Sometimes we find Red Cross volunteers who have been Red Crossers for a very long time. As volunteers or as staff members in the past, they bring a wealth of knowledge and experience to the local Red Cross organization. Such is the case with Kate and Gerry Tron, whose Red Cross experiences go back to the 1960s and 1970s. When they began to volunteer for the Red Cross in Newport, TN a few years ago, they brought over 100 years of experience with the organization along with them! They may be retired, but they have the enthusiasm and energy of teenagers!
In 1961, Gerry took Junior Lifesaving and Water Safety Aid training; and eventually with more training, he began teaching swimming and lifeguarding classes in Kansas. Little did he know the Red Cross organization would provide him with varied and exciting life experiences for the rest of his life. After a few years he added Lifesaving, First Aid, CPR, and Small Craft (Boating, Canoeing, etc.) to his training skills. In his real life, he worked in law enforcement and met Kate, who would become his wife. Kate was a nurse working at a hospital in Missouri. One of his responsibilities was to be a “bodyguard” for her – escorting her to and from her vehicle. How is that for an unusual way to meet your spouse!?
Later Gerry joined the Red Cross as a staff member in the Mid-Western Red Cross Office, training instructors in small chapters across 13 states. Liking what Gerry was doing, Kate became a Red Cross volunteer using her training as a health care professional to teach CPR and First Aid. Kate also worked for a time as a caseworker in the Service to Military Families program of the Red Cross. After some years in the Mid-West, the family made their way to Washington D.C. Gerry became a Health and Safety Director setting up water safety training classes across the United States. He also worked for the Eastern Area of the American Red Cross before finally ending up working as an administrator for the American Red Cross with the ICRC (International Committee of the Red Cross). In this position, he was assigned to many International Disasters that were mostly in war zones. After several years of this stressful assignment, Gerry worked again stateside with the American Red Cross. This time his role was what he called a “fixer,” helping chapters who had some sort of issue and needed help to reach their full potential.
During the years, Gerry was with the National Red Cross in the Washington, D.C. area while Kate worked as a nurse. She and Gerry were raising their family. She also continued her education moving from LPN to RN. Kate worked for the apheresis unit of the Red Cross Blood Program. Later she joined the nursing staff at Walter Reed Hospital setting up and organizing their apheresis unit where she served as their chief nurse.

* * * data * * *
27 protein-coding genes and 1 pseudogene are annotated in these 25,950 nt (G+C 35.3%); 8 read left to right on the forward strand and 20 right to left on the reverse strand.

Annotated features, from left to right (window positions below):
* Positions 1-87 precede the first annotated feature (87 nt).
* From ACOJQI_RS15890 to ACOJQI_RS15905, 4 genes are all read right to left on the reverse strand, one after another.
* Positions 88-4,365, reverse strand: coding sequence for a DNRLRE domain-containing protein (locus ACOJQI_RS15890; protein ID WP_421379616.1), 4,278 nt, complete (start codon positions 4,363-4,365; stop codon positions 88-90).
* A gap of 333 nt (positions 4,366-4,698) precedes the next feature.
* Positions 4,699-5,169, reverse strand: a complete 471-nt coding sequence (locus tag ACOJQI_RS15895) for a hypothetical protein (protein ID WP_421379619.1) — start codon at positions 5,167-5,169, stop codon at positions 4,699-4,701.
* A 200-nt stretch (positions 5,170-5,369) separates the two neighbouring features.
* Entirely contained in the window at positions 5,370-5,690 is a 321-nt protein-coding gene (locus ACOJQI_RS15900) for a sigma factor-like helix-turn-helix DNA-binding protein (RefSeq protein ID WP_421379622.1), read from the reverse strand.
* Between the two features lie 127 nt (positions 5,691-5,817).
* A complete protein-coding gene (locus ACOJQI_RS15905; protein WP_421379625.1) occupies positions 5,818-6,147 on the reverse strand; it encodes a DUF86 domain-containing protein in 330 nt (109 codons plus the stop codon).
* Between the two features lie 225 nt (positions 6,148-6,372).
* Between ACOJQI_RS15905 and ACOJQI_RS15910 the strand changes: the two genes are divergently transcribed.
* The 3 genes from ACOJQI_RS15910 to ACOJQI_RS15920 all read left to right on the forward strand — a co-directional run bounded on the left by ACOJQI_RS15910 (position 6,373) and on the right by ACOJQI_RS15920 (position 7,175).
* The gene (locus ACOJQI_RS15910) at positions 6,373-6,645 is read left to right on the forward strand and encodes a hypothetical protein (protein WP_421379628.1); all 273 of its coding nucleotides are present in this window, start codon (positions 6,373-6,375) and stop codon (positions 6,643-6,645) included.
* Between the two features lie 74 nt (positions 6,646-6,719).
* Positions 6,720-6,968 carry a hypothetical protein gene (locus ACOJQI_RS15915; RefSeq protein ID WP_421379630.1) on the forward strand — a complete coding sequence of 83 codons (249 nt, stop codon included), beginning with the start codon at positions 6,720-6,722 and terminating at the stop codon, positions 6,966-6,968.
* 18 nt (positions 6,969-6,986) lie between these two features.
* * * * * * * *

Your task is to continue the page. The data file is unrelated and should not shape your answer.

From Washington, D.C. their life adventures led them to Columbus, Ohio and then finally to Tennessee. Gerry said in his many trips around the country, the pull to return to Tennessee was strong. They loved the people and the countryside. Upon retirement, they found a life they could enjoy in East Tennessee. Gerry tried several volunteer roles with the Tennessee Red Cross. He finally determined the role he enjoyed most was the one he was doing when he first became involved with the organization back in the 1960s and 1970s, which was teaching people lifesaving skills.
Today, Kate and Gerry are vital parts of providing services for the Red Cross. They jointly teach First Aid, CPR, Blood Borne Pathogen, and Water Safety skills on a regular basis (once or twice a month) in Newport, TN. People from Cocke County and surrounding counties take their classes that are taught at the Community Center. Kate also loves her work with Disaster Health Services. She uses her nursing skills to help in disasters both locally and across the country. She has deployed for three national disasters in recent months, including Hawaii, North Carolina, and Florida.
Many Cocke County residents, as well as the Red Cross organization in Northeast Tennessee, benefit from the years of experience this couple brings to our area.
When asked, Gerry gave the following advice to anyone just beginning to volunteer, “Jump in and look for something you like! Be honest with the staff member or your supervisor. Let them know what you like and what you do not like about your assignments. This way you can stay involved and enjoy your experiences.”
There is always a need for additional volunteers with the local Red Cross. You can work in a variety of positions. Training is available for disaster and non-disaster positions. For more information on volunteering and training, visit redcross.org.